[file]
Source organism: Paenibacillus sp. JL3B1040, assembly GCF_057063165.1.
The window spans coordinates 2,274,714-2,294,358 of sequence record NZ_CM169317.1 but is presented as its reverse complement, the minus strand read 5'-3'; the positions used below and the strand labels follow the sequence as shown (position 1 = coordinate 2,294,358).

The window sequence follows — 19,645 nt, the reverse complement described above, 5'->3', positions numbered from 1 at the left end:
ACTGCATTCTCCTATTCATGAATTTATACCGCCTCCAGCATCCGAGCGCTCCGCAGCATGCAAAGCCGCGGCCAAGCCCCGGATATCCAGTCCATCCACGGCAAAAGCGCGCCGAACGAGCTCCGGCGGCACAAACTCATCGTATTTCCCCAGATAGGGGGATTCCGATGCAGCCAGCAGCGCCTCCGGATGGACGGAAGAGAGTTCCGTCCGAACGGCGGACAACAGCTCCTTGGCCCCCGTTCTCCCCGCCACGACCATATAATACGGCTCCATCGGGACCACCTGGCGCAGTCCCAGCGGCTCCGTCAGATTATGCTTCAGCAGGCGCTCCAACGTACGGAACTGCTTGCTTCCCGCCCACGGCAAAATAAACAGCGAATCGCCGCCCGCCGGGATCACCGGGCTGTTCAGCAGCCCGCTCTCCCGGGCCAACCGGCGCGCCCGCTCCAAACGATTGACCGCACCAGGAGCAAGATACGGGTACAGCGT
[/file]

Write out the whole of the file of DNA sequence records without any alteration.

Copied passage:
Source organism: Paenibacillus sp. JL3B1040, assembly GCF_057063165.1.
The window spans coordinates 2,274,714-2,294,358 of sequence record NZ_CM169317.1 but is presented as its reverse complement, the minus strand read 5'-3'; the positions used below and the strand labels follow the sequence as shown (position 1 = coordinate 2,294,358).

The window sequence follows — 19,645 nt, the reverse complement described above, 5'->3', positions numbered from 1 at the left end:
ACTGCATTCTCCTATTCATGAATTTATACCGCCTCCAGCATCCGAGCGCTCCGCAGCATGCAAAGCCGCGGCCAAGCCCCGGATATCCAGTCCATCCACGGCAAAAGCGCGCCGAACGAGCTCCGGCGGCACAAACTCATCGTATTTCCCCAGATAGGGGGATTCCGATGCAGCCAGCAGCGCCTCCGGATGGACGGAAGAGAGTTCCGTCCGAACGGCGGACAACAGCTCCTTGGCCCCCGTTCTCCCCGCCACGACCATATAATACGGCTCCATCGGGACCACCTGGCGCAGTCCCAGCGGCTCCGTCAGATTATGCTTCAGCAGGCGCTCCAACGTACGGAACTGCTTGCTTCCCGCCCACGGCAAAATAAACAGCGAATCGCCGCCCGCCGGGATCACCGGGCTGTTCAGCAGCCCGCTCTCCCGGGCCAACCGGCGCGCCCGCTCCAAACGATTGACCGCACCAGGAGCAAGATACGGGTACAGCGT